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Activity, feeding, and development among larvae of specialist and generalist phytoseiid mite species (Acari: Phytoseiidae)
- Schausberger, P., Croft, B.A.
- Environmental entomology 1999 v.28 no.2 pp. 322-329
- Phytoseiidae, predatory mites, larvae, feeding behavior, biological development, locomotion, age, biological control agents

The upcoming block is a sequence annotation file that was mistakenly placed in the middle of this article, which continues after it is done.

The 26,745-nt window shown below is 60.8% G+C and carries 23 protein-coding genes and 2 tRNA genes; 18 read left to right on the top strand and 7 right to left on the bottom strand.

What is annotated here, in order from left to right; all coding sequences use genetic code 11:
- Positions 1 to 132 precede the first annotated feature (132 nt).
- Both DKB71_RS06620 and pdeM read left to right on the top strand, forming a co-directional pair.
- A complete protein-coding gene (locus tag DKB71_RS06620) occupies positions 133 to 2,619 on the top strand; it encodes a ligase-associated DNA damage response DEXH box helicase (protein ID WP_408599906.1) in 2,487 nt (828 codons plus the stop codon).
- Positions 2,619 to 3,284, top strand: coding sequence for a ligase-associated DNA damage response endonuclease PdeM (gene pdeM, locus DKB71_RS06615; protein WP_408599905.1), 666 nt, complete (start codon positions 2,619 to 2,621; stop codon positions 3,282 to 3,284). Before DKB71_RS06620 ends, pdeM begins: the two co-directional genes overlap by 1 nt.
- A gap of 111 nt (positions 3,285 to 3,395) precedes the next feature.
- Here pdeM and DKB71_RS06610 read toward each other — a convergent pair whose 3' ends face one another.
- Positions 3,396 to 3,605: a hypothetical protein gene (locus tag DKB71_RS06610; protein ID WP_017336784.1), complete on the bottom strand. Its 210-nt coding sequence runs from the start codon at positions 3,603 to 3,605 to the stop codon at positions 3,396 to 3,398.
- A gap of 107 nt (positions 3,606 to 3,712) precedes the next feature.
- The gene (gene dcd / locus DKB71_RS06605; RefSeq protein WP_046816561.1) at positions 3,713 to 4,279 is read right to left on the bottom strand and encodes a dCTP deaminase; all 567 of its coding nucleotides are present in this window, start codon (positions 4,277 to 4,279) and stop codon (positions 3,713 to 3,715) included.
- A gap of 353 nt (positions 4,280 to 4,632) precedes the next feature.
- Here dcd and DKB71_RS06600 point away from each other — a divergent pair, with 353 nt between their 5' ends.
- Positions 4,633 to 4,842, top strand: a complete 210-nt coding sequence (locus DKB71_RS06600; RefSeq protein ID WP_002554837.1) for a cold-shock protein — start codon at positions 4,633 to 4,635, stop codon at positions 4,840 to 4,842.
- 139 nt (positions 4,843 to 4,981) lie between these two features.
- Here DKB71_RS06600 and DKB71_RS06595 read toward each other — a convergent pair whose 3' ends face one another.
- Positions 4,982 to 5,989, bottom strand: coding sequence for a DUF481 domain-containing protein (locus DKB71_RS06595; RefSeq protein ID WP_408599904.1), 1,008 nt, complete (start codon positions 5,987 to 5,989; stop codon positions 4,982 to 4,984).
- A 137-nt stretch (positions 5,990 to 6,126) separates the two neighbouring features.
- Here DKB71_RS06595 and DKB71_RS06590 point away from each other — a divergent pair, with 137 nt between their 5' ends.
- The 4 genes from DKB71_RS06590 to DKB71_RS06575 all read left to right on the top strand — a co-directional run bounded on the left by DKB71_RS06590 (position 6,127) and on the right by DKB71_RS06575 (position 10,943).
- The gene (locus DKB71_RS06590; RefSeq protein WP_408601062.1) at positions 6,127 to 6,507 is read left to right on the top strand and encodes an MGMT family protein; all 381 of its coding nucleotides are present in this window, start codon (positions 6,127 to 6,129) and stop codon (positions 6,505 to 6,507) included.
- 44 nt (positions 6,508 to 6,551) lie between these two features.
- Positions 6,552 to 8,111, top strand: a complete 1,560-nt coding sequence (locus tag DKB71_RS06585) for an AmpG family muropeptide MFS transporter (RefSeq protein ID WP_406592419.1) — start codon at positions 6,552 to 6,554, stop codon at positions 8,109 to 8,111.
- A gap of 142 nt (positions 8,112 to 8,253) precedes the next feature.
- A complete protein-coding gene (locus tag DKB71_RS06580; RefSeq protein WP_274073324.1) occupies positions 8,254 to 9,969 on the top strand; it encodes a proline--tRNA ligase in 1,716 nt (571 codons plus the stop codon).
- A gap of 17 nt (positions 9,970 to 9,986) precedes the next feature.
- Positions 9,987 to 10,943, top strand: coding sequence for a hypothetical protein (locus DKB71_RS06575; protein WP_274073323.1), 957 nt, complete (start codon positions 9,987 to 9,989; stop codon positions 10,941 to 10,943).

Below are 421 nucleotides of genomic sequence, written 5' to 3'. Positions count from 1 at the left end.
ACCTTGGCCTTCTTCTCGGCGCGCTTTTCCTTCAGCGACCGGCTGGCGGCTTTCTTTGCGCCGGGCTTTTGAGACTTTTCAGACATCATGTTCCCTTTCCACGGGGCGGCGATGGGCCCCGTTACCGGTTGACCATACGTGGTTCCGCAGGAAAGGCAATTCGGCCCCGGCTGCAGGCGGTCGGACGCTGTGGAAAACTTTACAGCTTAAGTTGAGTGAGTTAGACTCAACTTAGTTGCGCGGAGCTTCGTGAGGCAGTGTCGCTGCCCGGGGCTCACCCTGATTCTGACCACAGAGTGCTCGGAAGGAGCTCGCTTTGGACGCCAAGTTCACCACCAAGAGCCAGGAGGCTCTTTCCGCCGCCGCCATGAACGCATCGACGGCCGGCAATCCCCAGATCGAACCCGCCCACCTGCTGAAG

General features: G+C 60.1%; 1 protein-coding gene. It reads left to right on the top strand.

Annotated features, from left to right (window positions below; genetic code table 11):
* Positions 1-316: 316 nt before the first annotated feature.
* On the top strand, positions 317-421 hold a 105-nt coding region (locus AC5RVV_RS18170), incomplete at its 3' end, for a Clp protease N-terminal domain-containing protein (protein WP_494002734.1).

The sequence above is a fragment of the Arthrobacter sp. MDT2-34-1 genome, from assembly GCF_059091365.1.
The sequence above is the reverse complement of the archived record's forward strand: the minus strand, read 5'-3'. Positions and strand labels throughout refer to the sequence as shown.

- Feeding development, activity, and other behaviors were assessed among larvae of 13 representative specialist and generalist phytoseiid mite species. Larval feeding types were not associated with degree of specialization. Obligatory-, facultative-, and nonfeeding larvae occurred in highly selective predators as well as in poliphages. Larvae of Phytoseiulus persimilis Athias-Henriot, P. macropilis (Banks), Kampimodromus aberrans Oudemans, Neoseiulus longispinosus (Evans), N. cucumeris (Oudemans), N. barkeri Hughes, and Typhlodromus pyri Scheuten are non-feeders; larvae of N. fallacis (Garman). N. californicus (McGregor), and Amblyseius andersoni Chant are facultative feeders: and larvae of Galendromus occidentalis (Nesbitt), Euseuis finlandicus (Oudemans), and E. hibisci (Chant) are obligatory feeders. Nonfeeding P. persimilis. P. macropilis, and K. aberrans larvae developed fastest. Obligatory-feeding E. finlandicus and E. hibisci larvae developed slowest. With food, larvae of most species rested alter some initial activity, whereas obligatory-feeding larvae of both Euseius species frequently moved throughout the stage. Without food, obligatory-feeding larvae and facultative-feeding N. fallacis larvae were most active. Regardless of larval feeding type, larvae without food walked more and developed slower than those with food. Jerking was defined as an avoidance response and was most frequent in N. fallacis larvae but absent in larvae of K. aberrans and N. barkeri and obligatory-feeding larvae. Profiles of larval traits are provided for each species. Factors leading to specific larval life histories and taxonomic associations of larval feeding types are discussed.